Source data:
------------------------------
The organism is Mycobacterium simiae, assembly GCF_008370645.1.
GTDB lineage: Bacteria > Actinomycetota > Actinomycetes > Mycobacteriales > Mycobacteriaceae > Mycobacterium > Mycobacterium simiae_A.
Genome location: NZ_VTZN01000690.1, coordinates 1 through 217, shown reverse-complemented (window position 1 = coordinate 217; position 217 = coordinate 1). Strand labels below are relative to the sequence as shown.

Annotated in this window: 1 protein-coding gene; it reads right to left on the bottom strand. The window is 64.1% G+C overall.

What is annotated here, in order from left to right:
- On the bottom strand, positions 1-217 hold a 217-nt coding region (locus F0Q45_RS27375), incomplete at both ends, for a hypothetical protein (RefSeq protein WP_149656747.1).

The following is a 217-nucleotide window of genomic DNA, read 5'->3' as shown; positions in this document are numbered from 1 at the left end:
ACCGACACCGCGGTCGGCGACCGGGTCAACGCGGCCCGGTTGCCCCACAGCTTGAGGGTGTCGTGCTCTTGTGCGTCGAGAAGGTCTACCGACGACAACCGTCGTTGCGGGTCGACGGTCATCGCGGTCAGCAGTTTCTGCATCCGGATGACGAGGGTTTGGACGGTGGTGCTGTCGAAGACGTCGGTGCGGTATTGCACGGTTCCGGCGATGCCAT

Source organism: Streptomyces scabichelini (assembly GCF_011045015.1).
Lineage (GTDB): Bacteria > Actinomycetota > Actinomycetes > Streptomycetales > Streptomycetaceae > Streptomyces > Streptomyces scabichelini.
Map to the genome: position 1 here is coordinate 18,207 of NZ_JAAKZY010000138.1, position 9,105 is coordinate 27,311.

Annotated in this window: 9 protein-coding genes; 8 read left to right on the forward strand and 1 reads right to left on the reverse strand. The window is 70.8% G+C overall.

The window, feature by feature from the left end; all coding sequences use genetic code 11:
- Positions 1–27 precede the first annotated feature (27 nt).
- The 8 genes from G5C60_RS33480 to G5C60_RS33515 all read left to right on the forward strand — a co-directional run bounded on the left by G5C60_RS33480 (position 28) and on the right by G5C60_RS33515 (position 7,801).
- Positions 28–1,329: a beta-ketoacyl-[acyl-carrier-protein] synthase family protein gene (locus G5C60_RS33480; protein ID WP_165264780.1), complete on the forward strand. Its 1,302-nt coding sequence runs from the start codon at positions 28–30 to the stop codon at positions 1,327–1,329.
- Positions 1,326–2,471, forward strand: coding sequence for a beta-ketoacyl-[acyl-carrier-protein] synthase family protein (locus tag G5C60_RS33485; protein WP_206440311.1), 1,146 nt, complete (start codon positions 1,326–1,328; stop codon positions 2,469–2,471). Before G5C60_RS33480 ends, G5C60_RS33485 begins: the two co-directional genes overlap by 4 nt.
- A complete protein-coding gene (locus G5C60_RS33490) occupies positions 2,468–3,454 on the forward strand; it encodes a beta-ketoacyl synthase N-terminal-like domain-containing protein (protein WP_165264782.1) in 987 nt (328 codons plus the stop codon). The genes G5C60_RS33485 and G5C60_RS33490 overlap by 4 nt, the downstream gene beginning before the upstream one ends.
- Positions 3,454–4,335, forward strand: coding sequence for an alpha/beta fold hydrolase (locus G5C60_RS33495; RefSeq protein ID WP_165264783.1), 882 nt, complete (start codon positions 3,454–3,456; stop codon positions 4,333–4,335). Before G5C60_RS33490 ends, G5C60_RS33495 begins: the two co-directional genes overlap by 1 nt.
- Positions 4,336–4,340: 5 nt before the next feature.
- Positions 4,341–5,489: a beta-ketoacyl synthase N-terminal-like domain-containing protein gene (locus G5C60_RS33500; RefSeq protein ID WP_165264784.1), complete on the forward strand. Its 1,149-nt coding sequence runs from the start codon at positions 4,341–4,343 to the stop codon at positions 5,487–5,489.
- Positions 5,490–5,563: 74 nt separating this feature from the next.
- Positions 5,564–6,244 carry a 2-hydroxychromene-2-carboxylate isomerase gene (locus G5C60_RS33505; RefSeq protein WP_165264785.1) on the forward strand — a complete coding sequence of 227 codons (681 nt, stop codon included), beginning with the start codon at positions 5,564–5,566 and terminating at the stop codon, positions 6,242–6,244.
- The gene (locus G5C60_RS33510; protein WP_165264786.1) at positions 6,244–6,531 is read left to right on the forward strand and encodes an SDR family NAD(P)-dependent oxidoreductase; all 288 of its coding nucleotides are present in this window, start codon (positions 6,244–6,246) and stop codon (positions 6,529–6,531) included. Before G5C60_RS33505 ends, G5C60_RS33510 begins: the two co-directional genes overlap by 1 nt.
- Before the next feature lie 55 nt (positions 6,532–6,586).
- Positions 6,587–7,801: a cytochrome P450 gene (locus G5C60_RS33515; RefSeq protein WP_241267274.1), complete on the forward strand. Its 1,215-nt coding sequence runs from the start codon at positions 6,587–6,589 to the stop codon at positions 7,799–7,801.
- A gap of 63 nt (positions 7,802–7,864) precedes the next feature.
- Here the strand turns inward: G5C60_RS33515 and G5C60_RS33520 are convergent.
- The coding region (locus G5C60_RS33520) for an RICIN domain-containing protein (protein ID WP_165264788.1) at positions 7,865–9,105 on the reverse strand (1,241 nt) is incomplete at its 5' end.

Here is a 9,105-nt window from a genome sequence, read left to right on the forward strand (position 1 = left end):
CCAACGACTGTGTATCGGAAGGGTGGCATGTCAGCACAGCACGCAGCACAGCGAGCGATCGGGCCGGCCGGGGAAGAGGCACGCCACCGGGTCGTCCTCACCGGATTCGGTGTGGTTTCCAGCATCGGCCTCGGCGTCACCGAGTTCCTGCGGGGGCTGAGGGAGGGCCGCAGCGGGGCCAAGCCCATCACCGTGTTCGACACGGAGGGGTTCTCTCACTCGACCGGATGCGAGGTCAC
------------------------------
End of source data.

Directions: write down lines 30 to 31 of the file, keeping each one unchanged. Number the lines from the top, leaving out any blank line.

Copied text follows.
Here is a 9,105-nt window from a genome sequence, read left to right on the forward strand (position 1 = left end):
CCAACGACTGTGTATCGGAAGGGTGGCATGTCAGCACAGCACGCAGCACAGCGAGCGATCGGGCCGGCCGGGGAAGAGGCACGCCACCGGGTCGTCCTCACCGGATTCGGTGTGGTTTCCAGCATCGGCCTCGGCGTCACCGAGTTCCTGCGGGGGCTGAGGGAGGGCCGCAGCGGGGCCAAGCCCATCACCGTGTTCGACACGGAGGGGTTCTCTCACTCGACCGGATGCGAGGTCAC